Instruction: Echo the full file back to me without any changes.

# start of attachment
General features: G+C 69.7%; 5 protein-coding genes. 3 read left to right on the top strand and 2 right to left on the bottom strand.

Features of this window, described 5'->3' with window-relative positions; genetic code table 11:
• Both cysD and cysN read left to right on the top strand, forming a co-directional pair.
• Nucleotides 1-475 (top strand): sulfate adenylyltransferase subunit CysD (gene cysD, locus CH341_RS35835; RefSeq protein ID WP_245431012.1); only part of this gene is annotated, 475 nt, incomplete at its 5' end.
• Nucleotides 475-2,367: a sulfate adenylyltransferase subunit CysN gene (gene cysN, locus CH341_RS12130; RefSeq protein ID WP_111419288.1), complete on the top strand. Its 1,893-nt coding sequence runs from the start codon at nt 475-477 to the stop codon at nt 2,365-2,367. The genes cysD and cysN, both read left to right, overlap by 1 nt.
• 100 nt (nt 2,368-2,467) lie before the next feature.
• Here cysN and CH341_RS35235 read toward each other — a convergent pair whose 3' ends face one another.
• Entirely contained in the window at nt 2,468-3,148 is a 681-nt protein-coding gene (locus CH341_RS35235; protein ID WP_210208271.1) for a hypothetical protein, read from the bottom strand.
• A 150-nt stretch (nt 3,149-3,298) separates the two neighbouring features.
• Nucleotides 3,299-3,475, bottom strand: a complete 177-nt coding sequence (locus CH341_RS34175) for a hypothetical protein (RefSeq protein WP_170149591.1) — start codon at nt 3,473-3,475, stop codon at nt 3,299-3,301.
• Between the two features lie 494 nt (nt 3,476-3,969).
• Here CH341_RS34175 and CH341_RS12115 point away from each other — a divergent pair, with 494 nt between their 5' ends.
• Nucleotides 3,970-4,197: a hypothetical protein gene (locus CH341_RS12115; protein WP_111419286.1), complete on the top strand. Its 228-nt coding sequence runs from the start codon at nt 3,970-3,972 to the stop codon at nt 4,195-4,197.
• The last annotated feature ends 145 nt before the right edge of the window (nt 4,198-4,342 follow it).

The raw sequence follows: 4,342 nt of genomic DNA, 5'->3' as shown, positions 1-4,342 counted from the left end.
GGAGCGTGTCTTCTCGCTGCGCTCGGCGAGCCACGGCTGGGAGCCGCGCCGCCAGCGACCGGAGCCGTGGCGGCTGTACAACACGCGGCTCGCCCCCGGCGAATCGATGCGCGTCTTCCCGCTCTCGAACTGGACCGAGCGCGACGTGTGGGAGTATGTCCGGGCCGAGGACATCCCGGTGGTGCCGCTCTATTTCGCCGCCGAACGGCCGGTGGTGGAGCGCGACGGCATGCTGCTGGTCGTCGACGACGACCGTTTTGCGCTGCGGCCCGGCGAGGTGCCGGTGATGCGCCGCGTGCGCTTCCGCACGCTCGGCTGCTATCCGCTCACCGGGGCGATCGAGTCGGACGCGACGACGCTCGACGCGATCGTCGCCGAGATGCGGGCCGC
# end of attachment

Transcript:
General features: G+C 69.7%; 5 protein-coding genes. 3 read left to right on the top strand and 2 right to left on the bottom strand.

Features of this window, described 5'->3' with window-relative positions; genetic code table 11:
• Both cysD and cysN read left to right on the top strand, forming a co-directional pair.
• Nucleotides 1-475 (top strand): sulfate adenylyltransferase subunit CysD (gene cysD, locus CH341_RS35835; RefSeq protein ID WP_245431012.1); only part of this gene is annotated, 475 nt, incomplete at its 5' end.
• Nucleotides 475-2,367: a sulfate adenylyltransferase subunit CysN gene (gene cysN, locus CH341_RS12130; RefSeq protein ID WP_111419288.1), complete on the top strand. Its 1,893-nt coding sequence runs from the start codon at nt 475-477 to the stop codon at nt 2,365-2,367. The genes cysD and cysN, both read left to right, overlap by 1 nt.
• 100 nt (nt 2,368-2,467) lie before the next feature.
• Here cysN and CH341_RS35235 read toward each other — a convergent pair whose 3' ends face one another.
• Entirely contained in the window at nt 2,468-3,148 is a 681-nt protein-coding gene (locus CH341_RS35235; protein ID WP_210208271.1) for a hypothetical protein, read from the bottom strand.
• A 150-nt stretch (nt 3,149-3,298) separates the two neighbouring features.
• Nucleotides 3,299-3,475, bottom strand: a complete 177-nt coding sequence (locus CH341_RS34175) for a hypothetical protein (RefSeq protein WP_170149591.1) — start codon at nt 3,473-3,475, stop codon at nt 3,299-3,301.
• Between the two features lie 494 nt (nt 3,476-3,969).
• Here CH341_RS34175 and CH341_RS12115 point away from each other — a divergent pair, with 494 nt between their 5' ends.
• Nucleotides 3,970-4,197: a hypothetical protein gene (locus CH341_RS12115; protein WP_111419286.1), complete on the top strand. Its 228-nt coding sequence runs from the start codon at nt 3,970-3,972 to the stop codon at nt 4,195-4,197.
• The last annotated feature ends 145 nt before the right edge of the window (nt 4,198-4,342 follow it).

The raw sequence follows: 4,342 nt of genomic DNA, 5'->3' as shown, positions 1-4,342 counted from the left end.
GGAGCGTGTCTTCTCGCTGCGCTCGGCGAGCCACGGCTGGGAGCCGCGCCGCCAGCGACCGGAGCCGTGGCGGCTGTACAACACGCGGCTCGCCCCCGGCGAATCGATGCGCGTCTTCCCGCTCTCGAACTGGACCGAGCGCGACGTGTGGGAGTATGTCCGGGCCGAGGACATCCCGGTGGTGCCGCTCTATTTCGCCGCCGAACGGCCGGTGGTGGAGCGCGACGGCATGCTGCTGGTCGTCGACGACGACCGTTTTGCGCTGCGGCCCGGCGAGGTGCCGGTGATGCGCCGCGTGCGCTTCCGCACGCTCGGCTGCTATCCGCTCACCGGGGCGATCGAGTCGGACGCGACGACGCTCGACGCGATCGTCGCCGAGATGCGGGCCGC